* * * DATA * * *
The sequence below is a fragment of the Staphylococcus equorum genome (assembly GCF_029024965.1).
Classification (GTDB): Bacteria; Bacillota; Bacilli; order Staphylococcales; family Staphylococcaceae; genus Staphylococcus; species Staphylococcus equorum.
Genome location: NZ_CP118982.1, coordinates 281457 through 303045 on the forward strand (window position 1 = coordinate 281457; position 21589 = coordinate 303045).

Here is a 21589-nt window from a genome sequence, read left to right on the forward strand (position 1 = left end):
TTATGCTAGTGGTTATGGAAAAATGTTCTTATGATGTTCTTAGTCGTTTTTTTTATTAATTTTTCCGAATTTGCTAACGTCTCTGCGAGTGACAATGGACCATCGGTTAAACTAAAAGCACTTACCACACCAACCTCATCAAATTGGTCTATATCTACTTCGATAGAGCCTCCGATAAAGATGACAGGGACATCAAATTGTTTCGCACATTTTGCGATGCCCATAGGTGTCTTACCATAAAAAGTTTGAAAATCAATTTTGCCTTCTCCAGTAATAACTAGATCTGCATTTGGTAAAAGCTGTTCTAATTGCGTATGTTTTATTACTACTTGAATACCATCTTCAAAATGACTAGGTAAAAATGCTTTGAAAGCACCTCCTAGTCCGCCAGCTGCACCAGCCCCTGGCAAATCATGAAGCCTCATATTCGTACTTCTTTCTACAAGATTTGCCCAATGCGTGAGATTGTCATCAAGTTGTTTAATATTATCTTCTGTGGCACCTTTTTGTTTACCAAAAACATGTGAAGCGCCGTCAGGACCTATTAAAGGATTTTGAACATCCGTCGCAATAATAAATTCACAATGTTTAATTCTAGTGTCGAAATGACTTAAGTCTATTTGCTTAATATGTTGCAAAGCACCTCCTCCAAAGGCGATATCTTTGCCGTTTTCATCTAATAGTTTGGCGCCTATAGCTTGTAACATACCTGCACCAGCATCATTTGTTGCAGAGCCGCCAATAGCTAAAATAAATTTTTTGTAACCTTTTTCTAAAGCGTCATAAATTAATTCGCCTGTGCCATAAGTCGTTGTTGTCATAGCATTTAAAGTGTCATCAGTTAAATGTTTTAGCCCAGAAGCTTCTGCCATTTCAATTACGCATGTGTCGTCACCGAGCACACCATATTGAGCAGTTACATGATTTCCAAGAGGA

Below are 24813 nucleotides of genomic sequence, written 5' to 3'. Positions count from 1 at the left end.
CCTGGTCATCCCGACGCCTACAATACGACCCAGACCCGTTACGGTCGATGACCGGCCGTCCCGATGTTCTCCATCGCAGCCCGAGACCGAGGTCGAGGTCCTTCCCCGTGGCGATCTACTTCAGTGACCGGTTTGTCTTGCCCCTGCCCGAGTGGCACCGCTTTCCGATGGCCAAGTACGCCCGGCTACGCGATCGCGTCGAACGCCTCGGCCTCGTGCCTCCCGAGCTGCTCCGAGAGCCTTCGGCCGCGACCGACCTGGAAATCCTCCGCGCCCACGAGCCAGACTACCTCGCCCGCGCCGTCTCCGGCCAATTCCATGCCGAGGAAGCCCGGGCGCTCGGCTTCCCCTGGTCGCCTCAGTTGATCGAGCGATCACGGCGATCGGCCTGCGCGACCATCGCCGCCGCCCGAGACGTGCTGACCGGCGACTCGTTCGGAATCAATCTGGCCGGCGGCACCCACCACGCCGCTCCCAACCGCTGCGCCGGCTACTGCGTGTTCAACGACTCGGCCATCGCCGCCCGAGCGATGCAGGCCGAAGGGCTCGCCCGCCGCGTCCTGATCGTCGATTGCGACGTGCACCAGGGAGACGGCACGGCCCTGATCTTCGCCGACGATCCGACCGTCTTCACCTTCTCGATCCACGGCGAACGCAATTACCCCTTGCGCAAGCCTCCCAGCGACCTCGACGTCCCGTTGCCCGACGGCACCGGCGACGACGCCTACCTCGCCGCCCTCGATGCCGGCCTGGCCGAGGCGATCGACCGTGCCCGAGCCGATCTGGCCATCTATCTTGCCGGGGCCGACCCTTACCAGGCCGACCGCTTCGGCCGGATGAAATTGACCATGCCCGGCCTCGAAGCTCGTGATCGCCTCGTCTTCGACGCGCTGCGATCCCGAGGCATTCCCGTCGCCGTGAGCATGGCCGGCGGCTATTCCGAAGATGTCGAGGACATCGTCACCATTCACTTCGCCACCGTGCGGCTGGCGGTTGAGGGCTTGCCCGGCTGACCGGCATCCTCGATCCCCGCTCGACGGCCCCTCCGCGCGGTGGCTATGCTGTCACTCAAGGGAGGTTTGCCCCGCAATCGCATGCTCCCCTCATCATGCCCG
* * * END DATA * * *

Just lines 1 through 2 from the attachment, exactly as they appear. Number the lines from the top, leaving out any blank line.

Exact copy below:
The sequence below is a fragment of the Staphylococcus equorum genome (assembly GCF_029024965.1).
Classification (GTDB): Bacteria; Bacillota; Bacilli; order Staphylococcales; family Staphylococcaceae; genus Staphylococcus; species Staphylococcus equorum.